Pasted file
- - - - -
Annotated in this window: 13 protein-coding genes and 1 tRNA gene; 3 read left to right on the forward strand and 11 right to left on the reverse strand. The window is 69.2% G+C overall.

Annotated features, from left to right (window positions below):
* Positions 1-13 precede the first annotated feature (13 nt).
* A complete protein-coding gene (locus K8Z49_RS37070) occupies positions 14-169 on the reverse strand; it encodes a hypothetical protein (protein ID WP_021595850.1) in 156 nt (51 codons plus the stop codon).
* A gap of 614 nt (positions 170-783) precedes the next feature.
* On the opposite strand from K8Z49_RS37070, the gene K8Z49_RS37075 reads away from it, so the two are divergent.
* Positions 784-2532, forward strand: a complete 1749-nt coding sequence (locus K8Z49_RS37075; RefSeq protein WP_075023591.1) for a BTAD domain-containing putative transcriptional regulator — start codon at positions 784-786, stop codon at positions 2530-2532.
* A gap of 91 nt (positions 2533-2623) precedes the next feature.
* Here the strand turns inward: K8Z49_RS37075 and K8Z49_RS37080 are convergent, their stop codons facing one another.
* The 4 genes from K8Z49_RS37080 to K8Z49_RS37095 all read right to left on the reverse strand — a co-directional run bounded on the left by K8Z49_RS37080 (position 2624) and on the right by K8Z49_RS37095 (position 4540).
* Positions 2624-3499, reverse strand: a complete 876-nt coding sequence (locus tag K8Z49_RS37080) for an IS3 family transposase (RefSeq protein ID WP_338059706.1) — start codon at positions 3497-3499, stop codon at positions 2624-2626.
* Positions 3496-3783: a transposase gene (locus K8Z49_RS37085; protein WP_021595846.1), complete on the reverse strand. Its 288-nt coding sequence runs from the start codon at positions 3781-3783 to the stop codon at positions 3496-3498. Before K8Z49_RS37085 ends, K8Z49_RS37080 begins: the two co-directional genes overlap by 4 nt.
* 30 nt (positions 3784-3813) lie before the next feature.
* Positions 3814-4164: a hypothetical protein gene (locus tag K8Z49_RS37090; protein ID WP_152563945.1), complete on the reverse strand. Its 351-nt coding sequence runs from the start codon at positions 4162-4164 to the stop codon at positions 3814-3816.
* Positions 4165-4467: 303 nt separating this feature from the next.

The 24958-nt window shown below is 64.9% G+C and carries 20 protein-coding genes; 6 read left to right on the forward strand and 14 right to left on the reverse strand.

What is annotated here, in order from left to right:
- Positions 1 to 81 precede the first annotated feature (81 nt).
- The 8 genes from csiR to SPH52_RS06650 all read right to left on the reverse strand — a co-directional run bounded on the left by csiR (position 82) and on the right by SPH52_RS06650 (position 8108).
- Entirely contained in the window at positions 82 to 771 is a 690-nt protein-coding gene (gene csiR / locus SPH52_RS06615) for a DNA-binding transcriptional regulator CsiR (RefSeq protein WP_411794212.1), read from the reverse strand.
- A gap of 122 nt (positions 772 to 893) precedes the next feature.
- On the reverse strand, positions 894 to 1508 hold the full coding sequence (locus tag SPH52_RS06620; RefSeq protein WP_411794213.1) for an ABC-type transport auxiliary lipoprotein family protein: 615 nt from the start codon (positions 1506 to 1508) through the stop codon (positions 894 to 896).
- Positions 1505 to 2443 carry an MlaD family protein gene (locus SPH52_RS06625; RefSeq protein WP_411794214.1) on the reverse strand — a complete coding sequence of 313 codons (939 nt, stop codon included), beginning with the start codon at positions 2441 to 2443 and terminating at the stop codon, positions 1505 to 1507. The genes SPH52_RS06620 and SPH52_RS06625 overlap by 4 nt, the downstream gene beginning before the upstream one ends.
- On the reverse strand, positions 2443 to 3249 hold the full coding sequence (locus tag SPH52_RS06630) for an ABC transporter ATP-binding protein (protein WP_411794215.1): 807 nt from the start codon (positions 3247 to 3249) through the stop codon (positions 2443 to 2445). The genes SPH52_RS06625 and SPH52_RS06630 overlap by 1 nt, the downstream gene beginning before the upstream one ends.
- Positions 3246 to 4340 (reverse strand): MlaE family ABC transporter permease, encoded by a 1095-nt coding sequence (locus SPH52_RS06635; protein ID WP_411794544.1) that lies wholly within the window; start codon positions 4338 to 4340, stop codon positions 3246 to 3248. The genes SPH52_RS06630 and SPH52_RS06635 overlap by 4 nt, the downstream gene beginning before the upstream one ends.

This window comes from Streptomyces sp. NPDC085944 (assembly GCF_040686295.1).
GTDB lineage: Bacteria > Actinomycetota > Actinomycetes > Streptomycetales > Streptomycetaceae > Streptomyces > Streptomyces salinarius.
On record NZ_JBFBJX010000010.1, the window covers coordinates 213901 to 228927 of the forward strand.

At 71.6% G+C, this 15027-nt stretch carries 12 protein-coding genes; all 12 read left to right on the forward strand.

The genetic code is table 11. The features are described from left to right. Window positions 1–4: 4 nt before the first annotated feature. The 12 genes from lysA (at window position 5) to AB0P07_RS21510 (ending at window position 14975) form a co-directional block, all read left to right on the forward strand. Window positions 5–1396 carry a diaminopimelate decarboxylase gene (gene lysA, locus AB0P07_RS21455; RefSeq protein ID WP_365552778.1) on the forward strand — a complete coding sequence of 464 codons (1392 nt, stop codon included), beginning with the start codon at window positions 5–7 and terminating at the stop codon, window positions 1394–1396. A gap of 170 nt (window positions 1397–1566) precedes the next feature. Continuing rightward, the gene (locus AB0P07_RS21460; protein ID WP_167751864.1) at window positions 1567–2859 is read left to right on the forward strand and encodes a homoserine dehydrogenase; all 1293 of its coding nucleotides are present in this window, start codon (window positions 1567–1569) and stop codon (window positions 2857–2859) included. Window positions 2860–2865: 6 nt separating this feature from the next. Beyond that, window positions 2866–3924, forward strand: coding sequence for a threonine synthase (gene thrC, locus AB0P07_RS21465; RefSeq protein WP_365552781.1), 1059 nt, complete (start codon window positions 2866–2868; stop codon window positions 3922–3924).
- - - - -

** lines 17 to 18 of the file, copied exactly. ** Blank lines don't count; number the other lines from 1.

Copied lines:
What is annotated here, in order from left to right:
- Positions 1 to 81 precede the first annotated feature (81 nt).